Programs that employ only a single thread of execution are called single-threaded or sequential programs.

Multiple threads

A multithreaded program employs multiple threads that execute in parallel to improve its performance.


A multithreaded program starts with a single thread of execution, the main thread, which can then start one or more new threads, each of which in turn can start new threads, and so forth. The program stops when all of its threads have stopped.


Why concurrency and multithreading?

Concurrent, multithreaded programs are useful for a number of reasons:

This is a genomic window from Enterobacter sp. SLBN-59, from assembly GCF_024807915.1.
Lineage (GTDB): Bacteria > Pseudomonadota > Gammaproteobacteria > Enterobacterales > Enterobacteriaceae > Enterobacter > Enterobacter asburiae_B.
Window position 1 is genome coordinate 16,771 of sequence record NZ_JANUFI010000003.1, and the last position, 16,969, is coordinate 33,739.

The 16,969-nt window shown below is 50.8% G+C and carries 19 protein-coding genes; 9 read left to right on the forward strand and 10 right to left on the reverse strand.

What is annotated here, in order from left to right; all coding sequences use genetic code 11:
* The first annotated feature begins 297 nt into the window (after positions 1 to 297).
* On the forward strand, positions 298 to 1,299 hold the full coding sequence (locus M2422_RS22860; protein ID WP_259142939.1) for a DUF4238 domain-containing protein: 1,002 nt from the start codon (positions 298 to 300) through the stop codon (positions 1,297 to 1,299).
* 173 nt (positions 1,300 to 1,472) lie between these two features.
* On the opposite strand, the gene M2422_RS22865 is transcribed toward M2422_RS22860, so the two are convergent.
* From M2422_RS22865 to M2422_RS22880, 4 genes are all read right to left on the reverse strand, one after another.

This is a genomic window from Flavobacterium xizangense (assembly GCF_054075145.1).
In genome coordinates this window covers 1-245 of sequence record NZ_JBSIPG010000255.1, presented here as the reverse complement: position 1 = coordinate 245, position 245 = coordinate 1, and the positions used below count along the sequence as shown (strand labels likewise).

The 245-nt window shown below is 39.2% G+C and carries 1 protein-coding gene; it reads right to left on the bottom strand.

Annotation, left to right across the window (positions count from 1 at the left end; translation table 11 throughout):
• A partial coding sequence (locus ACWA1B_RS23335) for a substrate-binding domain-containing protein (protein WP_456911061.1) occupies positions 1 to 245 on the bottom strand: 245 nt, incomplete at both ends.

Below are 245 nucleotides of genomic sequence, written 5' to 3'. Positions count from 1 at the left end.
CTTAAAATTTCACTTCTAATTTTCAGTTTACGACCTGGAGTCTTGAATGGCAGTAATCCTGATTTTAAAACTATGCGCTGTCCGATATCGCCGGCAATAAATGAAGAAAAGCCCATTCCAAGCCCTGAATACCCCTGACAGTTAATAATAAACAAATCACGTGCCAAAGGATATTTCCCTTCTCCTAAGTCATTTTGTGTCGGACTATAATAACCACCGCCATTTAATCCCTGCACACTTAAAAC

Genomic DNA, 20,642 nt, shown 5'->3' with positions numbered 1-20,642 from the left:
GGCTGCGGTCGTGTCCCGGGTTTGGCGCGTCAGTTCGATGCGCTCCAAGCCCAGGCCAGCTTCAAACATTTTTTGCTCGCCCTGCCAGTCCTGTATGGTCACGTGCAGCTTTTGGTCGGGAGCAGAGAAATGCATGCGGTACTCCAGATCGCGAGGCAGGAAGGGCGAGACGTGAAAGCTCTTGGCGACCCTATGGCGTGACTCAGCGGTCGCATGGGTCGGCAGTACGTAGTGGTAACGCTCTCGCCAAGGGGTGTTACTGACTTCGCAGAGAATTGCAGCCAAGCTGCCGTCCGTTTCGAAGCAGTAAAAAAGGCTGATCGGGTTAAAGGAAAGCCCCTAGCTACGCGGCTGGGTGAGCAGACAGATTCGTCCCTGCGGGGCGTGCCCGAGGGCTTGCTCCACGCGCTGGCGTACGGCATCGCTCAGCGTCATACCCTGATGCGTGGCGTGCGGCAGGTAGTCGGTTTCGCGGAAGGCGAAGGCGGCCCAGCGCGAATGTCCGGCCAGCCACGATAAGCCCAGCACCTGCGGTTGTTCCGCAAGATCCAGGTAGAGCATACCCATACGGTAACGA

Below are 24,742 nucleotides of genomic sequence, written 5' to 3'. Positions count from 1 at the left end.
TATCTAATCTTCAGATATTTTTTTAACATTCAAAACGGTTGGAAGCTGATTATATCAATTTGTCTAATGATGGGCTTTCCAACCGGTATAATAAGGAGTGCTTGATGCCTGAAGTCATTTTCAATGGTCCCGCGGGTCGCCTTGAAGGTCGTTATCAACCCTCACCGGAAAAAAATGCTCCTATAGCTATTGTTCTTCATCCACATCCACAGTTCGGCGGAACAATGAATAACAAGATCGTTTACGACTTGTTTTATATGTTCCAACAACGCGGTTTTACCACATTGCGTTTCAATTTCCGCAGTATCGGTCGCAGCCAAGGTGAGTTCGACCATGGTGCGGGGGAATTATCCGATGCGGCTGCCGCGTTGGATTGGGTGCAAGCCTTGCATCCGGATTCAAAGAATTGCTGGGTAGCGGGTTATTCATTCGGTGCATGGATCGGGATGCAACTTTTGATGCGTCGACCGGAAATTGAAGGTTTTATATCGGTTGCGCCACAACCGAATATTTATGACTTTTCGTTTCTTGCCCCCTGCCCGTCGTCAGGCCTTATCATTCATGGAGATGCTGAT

• Parallel speedup. To utilise the full potential of the hardware in computationally intensive applications such as scientific computing or graphics, a program must make intelligent use of the hardware capabilities for parallel execution. In practice this means careful use of multiple threads, or other higher-level abstractions for concurrency. For example, in graphics programming it is common to work with groups of threads that each execute the same instruction on multiple independent data items, thus giving a speedup over sequential programming that is proportional to the number of independent data items that are processed in parallel. Similarly, multiple independent resources can be accessed in parallel, for example, when loading data from multiple sources on the web.